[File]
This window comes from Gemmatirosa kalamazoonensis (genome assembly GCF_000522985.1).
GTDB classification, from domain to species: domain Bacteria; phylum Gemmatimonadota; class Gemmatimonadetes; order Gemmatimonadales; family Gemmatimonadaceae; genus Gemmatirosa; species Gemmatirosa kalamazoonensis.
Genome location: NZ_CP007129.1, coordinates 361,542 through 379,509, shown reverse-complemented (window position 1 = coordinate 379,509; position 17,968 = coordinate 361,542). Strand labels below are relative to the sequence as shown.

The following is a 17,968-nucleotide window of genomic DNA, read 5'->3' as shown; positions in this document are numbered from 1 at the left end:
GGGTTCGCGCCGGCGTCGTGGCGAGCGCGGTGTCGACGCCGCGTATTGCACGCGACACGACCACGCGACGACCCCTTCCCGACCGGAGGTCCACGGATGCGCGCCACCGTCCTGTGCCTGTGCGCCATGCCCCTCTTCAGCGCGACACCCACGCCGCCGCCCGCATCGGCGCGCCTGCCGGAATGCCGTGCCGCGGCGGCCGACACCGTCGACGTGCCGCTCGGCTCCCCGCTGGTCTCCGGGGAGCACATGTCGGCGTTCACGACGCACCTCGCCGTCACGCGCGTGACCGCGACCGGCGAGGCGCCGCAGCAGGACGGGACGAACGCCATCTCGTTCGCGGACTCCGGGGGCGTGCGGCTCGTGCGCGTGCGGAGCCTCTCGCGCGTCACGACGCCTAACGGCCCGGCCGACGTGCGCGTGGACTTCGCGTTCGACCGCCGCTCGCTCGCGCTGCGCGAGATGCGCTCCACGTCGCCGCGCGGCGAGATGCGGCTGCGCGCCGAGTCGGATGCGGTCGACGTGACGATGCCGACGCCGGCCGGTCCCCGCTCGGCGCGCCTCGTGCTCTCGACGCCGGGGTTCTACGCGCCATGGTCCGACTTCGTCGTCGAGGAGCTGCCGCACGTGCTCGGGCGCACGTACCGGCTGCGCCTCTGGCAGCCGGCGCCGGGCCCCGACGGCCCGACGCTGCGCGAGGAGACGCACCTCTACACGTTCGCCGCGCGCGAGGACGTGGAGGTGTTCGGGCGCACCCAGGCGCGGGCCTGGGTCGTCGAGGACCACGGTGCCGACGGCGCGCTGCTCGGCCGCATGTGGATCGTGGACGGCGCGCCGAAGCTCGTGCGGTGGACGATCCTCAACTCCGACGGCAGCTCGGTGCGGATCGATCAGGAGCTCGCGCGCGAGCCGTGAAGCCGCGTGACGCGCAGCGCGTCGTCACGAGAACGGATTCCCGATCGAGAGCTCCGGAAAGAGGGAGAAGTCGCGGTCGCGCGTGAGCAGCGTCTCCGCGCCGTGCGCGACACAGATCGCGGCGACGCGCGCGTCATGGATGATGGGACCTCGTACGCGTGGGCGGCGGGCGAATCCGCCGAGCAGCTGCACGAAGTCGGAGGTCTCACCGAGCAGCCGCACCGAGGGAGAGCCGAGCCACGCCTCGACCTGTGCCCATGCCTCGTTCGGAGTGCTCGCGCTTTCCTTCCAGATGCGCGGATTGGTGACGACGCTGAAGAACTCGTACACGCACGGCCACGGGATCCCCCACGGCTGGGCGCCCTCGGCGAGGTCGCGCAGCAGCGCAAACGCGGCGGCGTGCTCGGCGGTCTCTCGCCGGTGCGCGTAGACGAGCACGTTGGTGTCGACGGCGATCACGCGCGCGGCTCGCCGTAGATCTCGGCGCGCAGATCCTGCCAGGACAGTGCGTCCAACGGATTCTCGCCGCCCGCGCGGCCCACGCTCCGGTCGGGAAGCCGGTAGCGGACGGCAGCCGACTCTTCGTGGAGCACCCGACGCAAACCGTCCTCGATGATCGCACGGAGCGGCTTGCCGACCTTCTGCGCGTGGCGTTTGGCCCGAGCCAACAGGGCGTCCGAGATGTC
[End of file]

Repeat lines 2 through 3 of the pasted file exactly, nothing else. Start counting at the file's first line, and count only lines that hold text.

GTDB classification, from domain to species: domain Bacteria; phylum Gemmatimonadota; class Gemmatimonadetes; order Gemmatimonadales; family Gemmatimonadaceae; genus Gemmatirosa; species Gemmatirosa kalamazoonensis.
Genome location: NZ_CP007129.1, coordinates 361,542 through 379,509, shown reverse-complemented (window position 1 = coordinate 379,509; position 17,968 = coordinate 361,542). Strand labels below are relative to the sequence as shown.